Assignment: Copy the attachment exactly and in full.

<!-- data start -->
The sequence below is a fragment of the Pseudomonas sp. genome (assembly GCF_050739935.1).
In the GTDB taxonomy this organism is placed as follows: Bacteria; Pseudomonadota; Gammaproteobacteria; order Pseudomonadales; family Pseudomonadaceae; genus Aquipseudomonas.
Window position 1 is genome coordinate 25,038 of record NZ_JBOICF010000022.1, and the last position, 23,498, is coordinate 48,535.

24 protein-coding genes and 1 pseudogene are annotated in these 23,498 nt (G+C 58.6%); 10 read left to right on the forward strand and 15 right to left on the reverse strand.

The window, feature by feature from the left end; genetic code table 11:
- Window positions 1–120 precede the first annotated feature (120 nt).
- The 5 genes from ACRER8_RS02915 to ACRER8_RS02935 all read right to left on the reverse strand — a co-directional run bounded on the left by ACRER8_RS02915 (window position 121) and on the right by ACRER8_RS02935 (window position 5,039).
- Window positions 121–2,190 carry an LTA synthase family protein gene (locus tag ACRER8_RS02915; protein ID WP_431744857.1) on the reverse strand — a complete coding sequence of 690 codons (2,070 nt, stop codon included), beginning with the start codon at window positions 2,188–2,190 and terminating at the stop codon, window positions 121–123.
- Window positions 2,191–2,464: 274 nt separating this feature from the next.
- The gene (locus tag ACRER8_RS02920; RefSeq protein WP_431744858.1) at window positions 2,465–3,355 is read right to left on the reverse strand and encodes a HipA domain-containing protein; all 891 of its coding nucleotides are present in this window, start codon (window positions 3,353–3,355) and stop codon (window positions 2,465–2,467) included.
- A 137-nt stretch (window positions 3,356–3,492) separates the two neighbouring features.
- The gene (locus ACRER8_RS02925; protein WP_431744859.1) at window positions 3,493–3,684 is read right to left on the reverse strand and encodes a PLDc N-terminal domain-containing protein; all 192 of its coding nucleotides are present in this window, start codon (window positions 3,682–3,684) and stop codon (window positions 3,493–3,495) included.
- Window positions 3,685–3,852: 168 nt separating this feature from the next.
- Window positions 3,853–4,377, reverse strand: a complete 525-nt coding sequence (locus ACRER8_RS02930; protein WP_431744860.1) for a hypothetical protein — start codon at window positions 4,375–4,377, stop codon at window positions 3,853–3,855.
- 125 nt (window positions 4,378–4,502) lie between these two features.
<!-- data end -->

The sequence below is a fragment of the Pseudomonas sp. genome (assembly GCF_050739935.1).
In the GTDB taxonomy this organism is placed as follows: Bacteria; Pseudomonadota; Gammaproteobacteria; order Pseudomonadales; family Pseudomonadaceae; genus Aquipseudomonas.
Window position 1 is genome coordinate 25,038 of record NZ_JBOICF010000022.1, and the last position, 23,498, is coordinate 48,535.

24 protein-coding genes and 1 pseudogene are annotated in these 23,498 nt (G+C 58.6%); 10 read left to right on the forward strand and 15 right to left on the reverse strand.

The window, feature by feature from the left end; genetic code table 11:
- Window positions 1–120 precede the first annotated feature (120 nt).
- The 5 genes from ACRER8_RS02915 to ACRER8_RS02935 all read right to left on the reverse strand — a co-directional run bounded on the left by ACRER8_RS02915 (window position 121) and on the right by ACRER8_RS02935 (window position 5,039).
- Window positions 121–2,190 carry an LTA synthase family protein gene (locus tag ACRER8_RS02915; protein ID WP_431744857.1) on the reverse strand — a complete coding sequence of 690 codons (2,070 nt, stop codon included), beginning with the start codon at window positions 2,188–2,190 and terminating at the stop codon, window positions 121–123.
- Window positions 2,191–2,464: 274 nt separating this feature from the next.
- The gene (locus tag ACRER8_RS02920; RefSeq protein WP_431744858.1) at window positions 2,465–3,355 is read right to left on the reverse strand and encodes a HipA domain-containing protein; all 891 of its coding nucleotides are present in this window, start codon (window positions 3,353–3,355) and stop codon (window positions 2,465–2,467) included.
- A 137-nt stretch (window positions 3,356–3,492) separates the two neighbouring features.
- The gene (locus ACRER8_RS02925; protein WP_431744859.1) at window positions 3,493–3,684 is read right to left on the reverse strand and encodes a PLDc N-terminal domain-containing protein; all 192 of its coding nucleotides are present in this window, start codon (window positions 3,682–3,684) and stop codon (window positions 3,493–3,495) included.
- Window positions 3,685–3,852: 168 nt separating this feature from the next.
- Window positions 3,853–4,377, reverse strand: a complete 525-nt coding sequence (locus ACRER8_RS02930; protein WP_431744860.1) for a hypothetical protein — start codon at window positions 4,375–4,377, stop codon at window positions 3,853–3,855.
- 125 nt (window positions 4,378–4,502) lie between these two features.